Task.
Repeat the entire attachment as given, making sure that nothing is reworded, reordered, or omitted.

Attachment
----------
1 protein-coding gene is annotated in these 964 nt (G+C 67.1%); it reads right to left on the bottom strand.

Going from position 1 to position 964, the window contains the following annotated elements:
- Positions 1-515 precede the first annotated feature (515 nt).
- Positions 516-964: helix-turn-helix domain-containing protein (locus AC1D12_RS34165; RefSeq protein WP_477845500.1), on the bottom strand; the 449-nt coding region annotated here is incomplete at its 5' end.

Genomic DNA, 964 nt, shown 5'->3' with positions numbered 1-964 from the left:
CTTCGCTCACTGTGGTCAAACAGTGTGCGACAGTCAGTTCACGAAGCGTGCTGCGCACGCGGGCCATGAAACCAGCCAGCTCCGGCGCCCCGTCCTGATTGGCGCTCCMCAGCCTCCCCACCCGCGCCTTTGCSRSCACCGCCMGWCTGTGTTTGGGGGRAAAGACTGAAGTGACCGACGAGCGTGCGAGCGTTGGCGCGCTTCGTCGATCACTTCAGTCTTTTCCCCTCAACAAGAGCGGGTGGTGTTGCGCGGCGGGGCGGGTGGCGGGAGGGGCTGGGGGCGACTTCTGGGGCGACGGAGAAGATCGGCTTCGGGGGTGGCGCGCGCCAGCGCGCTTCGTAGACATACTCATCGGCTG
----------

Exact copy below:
1 protein-coding gene is annotated in these 964 nt (G+C 67.1%); it reads right to left on the bottom strand.

Going from position 1 to position 964, the window contains the following annotated elements:
- Positions 1-515 precede the first annotated feature (515 nt).
- Positions 516-964: helix-turn-helix domain-containing protein (locus AC1D12_RS34165; RefSeq protein WP_477845500.1), on the bottom strand; the 449-nt coding region annotated here is incomplete at its 5' end.

Genomic DNA, 964 nt, shown 5'->3' with positions numbered 1-964 from the left:
CTTCGCTCACTGTGGTCAAACAGTGTGCGACAGTCAGTTCACGAAGCGTGCTGCGCACGCGGGCCATGAAACCAGCCAGCTCCGGCGCCCCGTCCTGATTGGCGCTCCMCAGCCTCCCCACCCGCGCCTTTGCSRSCACCGCCMGWCTGTGTTTGGGGGRAAAGACTGAAGTGACCGACGAGCGTGCGAGCGTTGGCGCGCTTCGTCGATCACTTCAGTCTTTTCCCCTCAACAAGAGCGGGTGGTGTTGCGCGGCGGGGCGGGTGGCGGGAGGGGCTGGGGGCGACTTCTGGGGCGACGGAGAAGATCGGCTTCGGGGGTGGCGCGCGCCAGCGCGCTTCGTAGACATACTCATCGGCTG